Brexit boost for smart Sturgeon

14 Mar 2017


In 2015 David Cameron said voting for Labour and Ed Miliband was a vote for chaos and a government ad hoc to the Scottish National Party. In 2017 the country faces a very real prospect on no discernible link to the European Union and the ever growing likelihood of the break-up of the United Kingdom. The name United Kingdom has never sounded so unlikely as Theresa May chases an extreme Brexit strategy and Nicola Sturgeon fulfills her pledge on a Scottish referendum.


If a referendum takes place it will not be until Autumn 2018 or Spring 2019 according to Mrs Sturgeon. In this time Theresa May will be negotiating her way out of the UK's biggest market and putting immigration above everything else, even at the risk of pushing the UK on to World Trade Organisation rules. As a direct result of this and every major decision made since May 2015, the chances of Scotland voting for independence have never been higher.


Odds Have Changed


The reasons to vote for independence have changed, arguably for the better, following the EU referendum in 2016. While the reasons to vote against it have remained the same and many of the reasons given in 2014 are stale or have not  been fulfilled. The phrase ‘fool me once’ springs to mind. Many of the reasons that a ‘stronger together’ campaign might give voters are undermined by Brexit and the uncertainties that England faces.


The campaigning style of elections has also changed dramatically since 2014. Although it is just 3 years since the last referendum, in Brexit and in the Donald Trump votes, we have seen elections swung not by policy or evidenced arguments but on emotional, nationalist arguments. The yes campaign would have an argument that fulfills both of those criteria with a vote for an independent country and to also regain a European identity which close to 70% of the country voted to retain last year.


During the last independence referendum David Cameron, Ed Miliband and Nick Clegg made a last ditch promise to Scottish voters. It made front page news in Scotland where the Daily Record labelled it ‘the vow’ with promises such as more devolved powers, to spend more on the NHS in Scotland if Scottish voters demand it and a commitment to continuing the Barnett formula for Scotland’s budget. While some of these promises have been kept to a certain extent, only 9% of Scots believe 'the vow' has been kept and so Scottish voters will look on any promises made during the next referendum and wonder why British leaders should be listened to for a second time.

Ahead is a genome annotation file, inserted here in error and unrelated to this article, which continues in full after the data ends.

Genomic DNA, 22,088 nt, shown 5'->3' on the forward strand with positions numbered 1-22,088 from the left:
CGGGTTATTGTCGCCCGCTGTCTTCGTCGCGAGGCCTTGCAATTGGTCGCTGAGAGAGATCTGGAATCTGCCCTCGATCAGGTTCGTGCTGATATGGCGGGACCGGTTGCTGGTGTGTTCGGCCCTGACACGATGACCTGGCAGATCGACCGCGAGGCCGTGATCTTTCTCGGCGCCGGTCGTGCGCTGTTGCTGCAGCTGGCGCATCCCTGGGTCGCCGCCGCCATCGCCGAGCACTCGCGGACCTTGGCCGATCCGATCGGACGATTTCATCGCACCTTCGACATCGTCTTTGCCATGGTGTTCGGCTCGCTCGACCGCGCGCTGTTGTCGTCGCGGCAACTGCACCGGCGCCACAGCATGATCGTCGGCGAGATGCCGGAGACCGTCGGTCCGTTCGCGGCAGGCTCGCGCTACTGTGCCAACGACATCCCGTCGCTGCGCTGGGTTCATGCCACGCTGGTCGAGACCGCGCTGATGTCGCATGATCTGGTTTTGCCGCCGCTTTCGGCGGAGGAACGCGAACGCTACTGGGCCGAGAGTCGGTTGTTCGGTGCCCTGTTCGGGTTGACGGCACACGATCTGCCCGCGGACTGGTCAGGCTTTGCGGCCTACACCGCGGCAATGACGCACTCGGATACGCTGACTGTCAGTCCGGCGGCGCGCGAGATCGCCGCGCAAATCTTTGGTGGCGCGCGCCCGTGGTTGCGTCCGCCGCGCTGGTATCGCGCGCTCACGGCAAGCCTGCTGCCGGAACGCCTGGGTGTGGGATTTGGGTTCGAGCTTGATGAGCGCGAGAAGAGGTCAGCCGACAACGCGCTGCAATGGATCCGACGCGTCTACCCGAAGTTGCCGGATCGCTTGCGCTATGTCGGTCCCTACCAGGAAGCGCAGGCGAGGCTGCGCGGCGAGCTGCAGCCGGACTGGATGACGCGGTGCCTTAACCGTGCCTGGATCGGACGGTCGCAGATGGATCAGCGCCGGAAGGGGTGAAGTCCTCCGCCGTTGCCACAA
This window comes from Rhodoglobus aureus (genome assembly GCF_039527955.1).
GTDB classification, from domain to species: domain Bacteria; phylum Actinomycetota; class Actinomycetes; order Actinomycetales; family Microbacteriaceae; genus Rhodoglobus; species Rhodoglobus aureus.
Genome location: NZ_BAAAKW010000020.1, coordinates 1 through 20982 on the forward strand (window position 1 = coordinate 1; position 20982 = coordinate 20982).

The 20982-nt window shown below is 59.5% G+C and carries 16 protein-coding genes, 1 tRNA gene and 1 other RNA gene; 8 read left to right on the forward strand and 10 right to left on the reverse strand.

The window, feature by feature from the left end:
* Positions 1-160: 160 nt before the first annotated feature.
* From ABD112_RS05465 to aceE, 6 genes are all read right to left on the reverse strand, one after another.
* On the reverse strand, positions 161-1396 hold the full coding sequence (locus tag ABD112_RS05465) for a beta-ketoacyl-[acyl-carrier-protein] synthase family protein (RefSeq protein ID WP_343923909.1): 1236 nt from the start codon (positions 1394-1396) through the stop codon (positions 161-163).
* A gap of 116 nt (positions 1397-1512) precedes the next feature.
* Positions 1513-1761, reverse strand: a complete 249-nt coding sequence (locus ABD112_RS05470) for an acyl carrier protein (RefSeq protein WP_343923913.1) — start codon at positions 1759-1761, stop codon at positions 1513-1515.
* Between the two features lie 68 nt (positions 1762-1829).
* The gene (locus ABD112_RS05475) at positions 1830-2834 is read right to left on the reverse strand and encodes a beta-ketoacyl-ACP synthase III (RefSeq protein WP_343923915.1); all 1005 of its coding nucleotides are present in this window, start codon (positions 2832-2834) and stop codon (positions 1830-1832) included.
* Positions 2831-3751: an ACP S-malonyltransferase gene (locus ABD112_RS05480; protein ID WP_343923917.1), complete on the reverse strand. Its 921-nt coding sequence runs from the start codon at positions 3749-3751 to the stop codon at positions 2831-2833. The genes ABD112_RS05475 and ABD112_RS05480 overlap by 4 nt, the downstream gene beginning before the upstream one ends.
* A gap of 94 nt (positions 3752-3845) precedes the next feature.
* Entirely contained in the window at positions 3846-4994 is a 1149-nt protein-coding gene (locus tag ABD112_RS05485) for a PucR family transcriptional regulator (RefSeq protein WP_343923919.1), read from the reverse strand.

New Look Labour’s Role


Another change since 2014 which plays in Nicola Sturgeon’s favour is the Labour leader Jeremy Corbyn and the corresponding fate of the Labour party. It is realistic to think that Scottish voters face 10, or potentially more, years of Conservative government in Westminster. Historically Conservatives have been highly disliked by Scottish voters having viewed Tory leaders to consistently forget about issues north of the border. The fact Labour has seemingly no chance of displacing the Conservatives is a card that Nicola Sturgeon already mentioned in the aftermath to her speech yesterday.


In 2014 it was undoubted that Labour’s, at that time, good likelihood of forming at least part of the next government had an impact in the last Scottish referendum. Ed Miliband, in the aftermath of the referendum went as far as saying: “This Labour party is determined to show over the coming years that we can be the vehicle for your hopes, your dreams, your aspirations for a better life for you, a better life for Scotland and a better life for the whole of the United Kingdom.” At the time this was reasonably believable as Labour enjoyed a slight poll lead but Jeremy Corbyn does not have the ability to say this believably with the plight of Labour currently. Therefore it will be difficult for Labour to play as important role in saving the union. 


The final reason that Nicola Sturgeon can be much more confident of a yes vote this time around, is the fact that there is little possibility of Labour and Conservatives campaigning together. This will mean that mixed messages will be sent, no consistent slogans or promises will be made and as witnessed during the EU referendum Jeremy Corbyn is not the most adept at campaigning and sticking to a message. A disunited Yes message will also exemplify a disunited Westminster with no plan or future for Scotland, especially with Brexit negotiations distracting and complicating campaigning.


An Uncertain Future


Although a very uncertain future faces Scotland and the United Kingdom, regardless of the referendum result, the circumstances look bright for the yes campaign. With Labour’s woes, parties wary of campaigning together and a hard, uncompromising Brexit fronted by an uncompromising Conservative leader, the reasons to vote for independence have never been stronger.


On an emotional level, regaining your European passport and being part of a single market and a bigger European family will be a compelling message. While independence on an economic level is less clear cut, the economic argument is limited when the British government faces up to an exit from the single market or potentially WTO terms.


Only time will tell but as the country was warned, labelled fear-mongering, in the referendum less than 12 months ago, the Brexit vote could lead to the break-up of the union.

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